Professor leads project to bridge the information gap for some of Canada’s most isolated people.
By Suzanne Vuch
(Edmonton) When you live 400 kilometres from the nearest library, getting information can be a real challenge. Professor Ali Shiri of the University of Alberta’s School of Library and Information Studies is leading a project to address this issue. Together with co-investigator Dinesh Rathi, Shiri and a team of collaborators have begun to bridge the information gap for some of Canada’s most isolated people with a project called Digital Library North.
Currently, people in the Inuvialuit Settlement Region—an area that spans 90,650 square kilometres—must travel to the Inuvialuit Cultural Resource Centre to access hard-copy information. The challenges with distance and winter above the treeline limit the access. The SSHRC-funded project will create a digital library infrastructure to address the unique information needs in Canada’s northern regions over the next three years.
Redefining the digital library
“The Inuvialuit Settlement Region has six different communities—Paulatuk, Ulukhaktok, Sachs Harbour, Tuktoyaktuk, Inuvik and Aklavik—and they each have their own information needs, and their own info-seeking behaviours,” says Shiri. “We make assumptions about digital libraries, that they should contain materials like books and journals like we have on campus, and in urban areas, but this digital library is a cultural digital library.”
The digital library will host materials such as oral history collections, images and photos of various people and cultural activities, maps, digitized versions of cultural objects, and language-related resources.
“The language spoken is Inuvialuktun,” explains Shiri. “It is very important for these communities to have access to these language resources in an easy and accessible way.”
Right now, the materials these communities have to help preserve the language are in a physical format, available only on DVDs in certain places. “Part of this project is to digitize that content and make it available on that platform that people can easily access.”
A democratic approach to organizing information
With a digital library, the content possibilities are limitless, and so are the ways the material can be organized. “We are going beyond creating a digital library which uses the conventional methods of categorization and databases,” says Shiri. “We are finding out from the community how they would access this material.”
Standard western classification systems (think Dewey Decimal) may not work for this kind of content, or for the residents of these communities. “A lot of it is oral culture, and that’s why we are going to ask people ‘How do you identify this? How do you label this image? How do you describe this image?’ rather than imposing our standard ways of organizing information,” he says.
“Some of the images are not yet digitized—they are not findable or searchable. There is no caption, so there is no metadata attached.”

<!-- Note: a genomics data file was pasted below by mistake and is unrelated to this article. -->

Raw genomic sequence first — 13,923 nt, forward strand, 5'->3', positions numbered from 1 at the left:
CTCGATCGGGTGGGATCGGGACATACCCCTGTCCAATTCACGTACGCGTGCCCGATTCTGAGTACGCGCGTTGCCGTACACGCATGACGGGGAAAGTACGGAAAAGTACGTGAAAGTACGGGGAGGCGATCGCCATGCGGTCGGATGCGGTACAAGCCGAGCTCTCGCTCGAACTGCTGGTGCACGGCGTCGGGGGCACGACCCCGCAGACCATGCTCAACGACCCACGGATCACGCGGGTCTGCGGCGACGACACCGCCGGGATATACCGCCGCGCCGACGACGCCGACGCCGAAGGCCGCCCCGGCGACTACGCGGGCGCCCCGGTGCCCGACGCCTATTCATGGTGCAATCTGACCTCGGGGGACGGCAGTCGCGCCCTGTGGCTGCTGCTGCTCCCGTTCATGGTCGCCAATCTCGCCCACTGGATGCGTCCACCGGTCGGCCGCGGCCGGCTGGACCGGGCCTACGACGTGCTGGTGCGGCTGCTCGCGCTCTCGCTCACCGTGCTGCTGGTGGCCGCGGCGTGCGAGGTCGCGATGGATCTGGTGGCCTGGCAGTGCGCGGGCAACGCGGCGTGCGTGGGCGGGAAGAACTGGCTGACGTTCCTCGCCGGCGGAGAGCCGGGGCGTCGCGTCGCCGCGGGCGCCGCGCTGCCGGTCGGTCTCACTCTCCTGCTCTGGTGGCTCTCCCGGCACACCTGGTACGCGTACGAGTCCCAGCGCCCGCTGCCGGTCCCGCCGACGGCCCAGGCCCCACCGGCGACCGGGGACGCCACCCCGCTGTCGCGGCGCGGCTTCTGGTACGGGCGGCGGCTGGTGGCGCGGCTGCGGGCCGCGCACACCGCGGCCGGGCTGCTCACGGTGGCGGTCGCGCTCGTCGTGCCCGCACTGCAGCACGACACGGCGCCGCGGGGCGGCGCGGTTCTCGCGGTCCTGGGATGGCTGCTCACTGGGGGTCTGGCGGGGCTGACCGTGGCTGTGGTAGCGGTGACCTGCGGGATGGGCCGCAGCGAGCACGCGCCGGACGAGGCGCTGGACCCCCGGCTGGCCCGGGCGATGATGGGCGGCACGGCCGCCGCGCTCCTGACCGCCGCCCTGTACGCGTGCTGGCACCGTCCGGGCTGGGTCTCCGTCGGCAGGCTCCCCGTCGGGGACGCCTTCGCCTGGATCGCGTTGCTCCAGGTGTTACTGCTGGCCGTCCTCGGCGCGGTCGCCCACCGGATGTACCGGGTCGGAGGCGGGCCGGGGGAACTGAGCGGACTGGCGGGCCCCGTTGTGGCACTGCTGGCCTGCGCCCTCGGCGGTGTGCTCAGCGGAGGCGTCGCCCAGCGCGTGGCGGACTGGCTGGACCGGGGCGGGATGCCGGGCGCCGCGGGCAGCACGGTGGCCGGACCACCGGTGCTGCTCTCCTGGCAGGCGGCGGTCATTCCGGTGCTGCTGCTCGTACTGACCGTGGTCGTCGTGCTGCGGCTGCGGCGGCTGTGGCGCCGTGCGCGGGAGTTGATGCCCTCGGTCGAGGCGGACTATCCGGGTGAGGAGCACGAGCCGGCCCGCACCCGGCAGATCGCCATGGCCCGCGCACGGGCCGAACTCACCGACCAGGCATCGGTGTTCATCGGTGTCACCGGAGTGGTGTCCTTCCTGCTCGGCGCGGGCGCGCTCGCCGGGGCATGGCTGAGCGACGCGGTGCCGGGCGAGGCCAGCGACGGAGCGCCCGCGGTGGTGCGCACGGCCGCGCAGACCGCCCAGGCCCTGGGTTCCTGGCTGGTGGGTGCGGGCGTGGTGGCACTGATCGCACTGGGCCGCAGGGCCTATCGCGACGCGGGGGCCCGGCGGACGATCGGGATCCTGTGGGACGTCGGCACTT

Shiri and his team plan to apply a combination of standard information organization practices and user-generated content like social tagging. “It is a more democratic approach to the organization of the information,” he says.
Community driven, community based
Conducting an environmental scan of the people of the North to discover what their information needs are and how they would like their information organized could take years of ethnographic field work. And though Shiri has two research assistants located in the ISR right now, partnerships with local organizations are key.
“We are working with a number of organizations in this project,” Shiri says. “Inuvialuit Cultural Resource Centre, Aurora Research Institute,Aurora College, Inuvik Centennial Library, Inuvialuit Regional Corporation, and others are helping us learn what the information needs are.”
“Through this project, we are tapping into Indigenous knowledge—it is their way of life, their way of understanding and knowing things,” Shiri explains. “We make a lot of assumptions in our information organization practices. [We have] biases that we don’t even know. We are being careful about organizing content in one way or another, because the user might not access it in the same way.”
“Our users are a wide range of people: junior high and high-school students, librarians, workers, elders, hunters and trappers, community organizations, people who are actually living and working, studying there, college students, researchers in the North,” Shiri says. He emphasizes that the project is community-driven and community-based, and that the U of A’s expertise is one tool.
“The project cannot be successful unless we have close collaboration with these communities. And they are interested. They are giving us access to some of their most important materials. We need their collaboration, and we are learning as we go.”
Partnerships are key
It was through partner organizations that the local relevance and importance of a very interesting collection of documents came to light. Shiri and his team wouldn’t have known the significance of the Committee for Original Peoples Entitlement (COPE) collection without the input of their partner organizations.
Currently, the COPE collection is not accessible at all—it consists of dozens of boxes of uncatalogued documents. But these documents are a rich source of pictures, stories, interviews, surveys/land use plans, and correspondence between the Government of Canada and Inuvialuit Regional Corporation.
“This is an example of something that we didn’t identify as a priority, but through talking to people there, they told us that this is of critical importance,” says Shiri. “It is a part of the historical, cultural and political history of the Inuvialuit Settlement Region.”